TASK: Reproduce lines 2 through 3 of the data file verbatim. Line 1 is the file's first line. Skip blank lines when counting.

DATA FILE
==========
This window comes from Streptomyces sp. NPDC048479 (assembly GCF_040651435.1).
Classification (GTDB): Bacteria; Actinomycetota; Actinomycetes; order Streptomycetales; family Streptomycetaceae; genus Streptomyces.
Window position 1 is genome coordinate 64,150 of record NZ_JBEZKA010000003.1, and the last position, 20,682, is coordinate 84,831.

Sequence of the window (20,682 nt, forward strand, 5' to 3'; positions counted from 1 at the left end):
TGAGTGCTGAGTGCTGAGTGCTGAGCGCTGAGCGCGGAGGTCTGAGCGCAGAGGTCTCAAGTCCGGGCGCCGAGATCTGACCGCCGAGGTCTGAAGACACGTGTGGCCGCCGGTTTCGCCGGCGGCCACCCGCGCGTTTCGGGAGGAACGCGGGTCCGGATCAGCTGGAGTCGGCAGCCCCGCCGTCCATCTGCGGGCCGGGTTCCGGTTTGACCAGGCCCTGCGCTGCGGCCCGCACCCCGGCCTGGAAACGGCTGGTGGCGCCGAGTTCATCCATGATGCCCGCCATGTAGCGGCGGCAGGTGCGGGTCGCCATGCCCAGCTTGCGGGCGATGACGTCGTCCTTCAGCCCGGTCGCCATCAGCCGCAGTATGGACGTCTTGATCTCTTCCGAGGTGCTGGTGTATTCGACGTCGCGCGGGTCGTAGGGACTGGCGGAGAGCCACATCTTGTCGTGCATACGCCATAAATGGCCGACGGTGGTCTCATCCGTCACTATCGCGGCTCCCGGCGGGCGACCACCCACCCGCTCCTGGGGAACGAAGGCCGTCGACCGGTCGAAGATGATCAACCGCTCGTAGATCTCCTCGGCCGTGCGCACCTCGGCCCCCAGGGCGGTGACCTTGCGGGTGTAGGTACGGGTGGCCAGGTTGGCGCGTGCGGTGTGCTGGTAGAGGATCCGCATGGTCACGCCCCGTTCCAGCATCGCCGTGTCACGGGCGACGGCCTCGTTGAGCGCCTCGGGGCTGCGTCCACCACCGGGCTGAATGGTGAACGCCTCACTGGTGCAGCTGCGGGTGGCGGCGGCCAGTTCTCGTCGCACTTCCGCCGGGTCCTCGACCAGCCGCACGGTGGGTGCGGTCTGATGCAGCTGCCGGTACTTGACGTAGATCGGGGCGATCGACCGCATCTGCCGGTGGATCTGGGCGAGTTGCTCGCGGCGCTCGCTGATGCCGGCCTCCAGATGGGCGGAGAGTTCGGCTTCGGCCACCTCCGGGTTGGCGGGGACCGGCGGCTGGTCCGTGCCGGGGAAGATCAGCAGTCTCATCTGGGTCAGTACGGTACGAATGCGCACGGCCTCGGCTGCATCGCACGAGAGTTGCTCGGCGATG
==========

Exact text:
Classification (GTDB): Bacteria; Actinomycetota; Actinomycetes; order Streptomycetales; family Streptomycetaceae; genus Streptomyces.
Window position 1 is genome coordinate 64,150 of record NZ_JBEZKA010000003.1, and the last position, 20,682, is coordinate 84,831.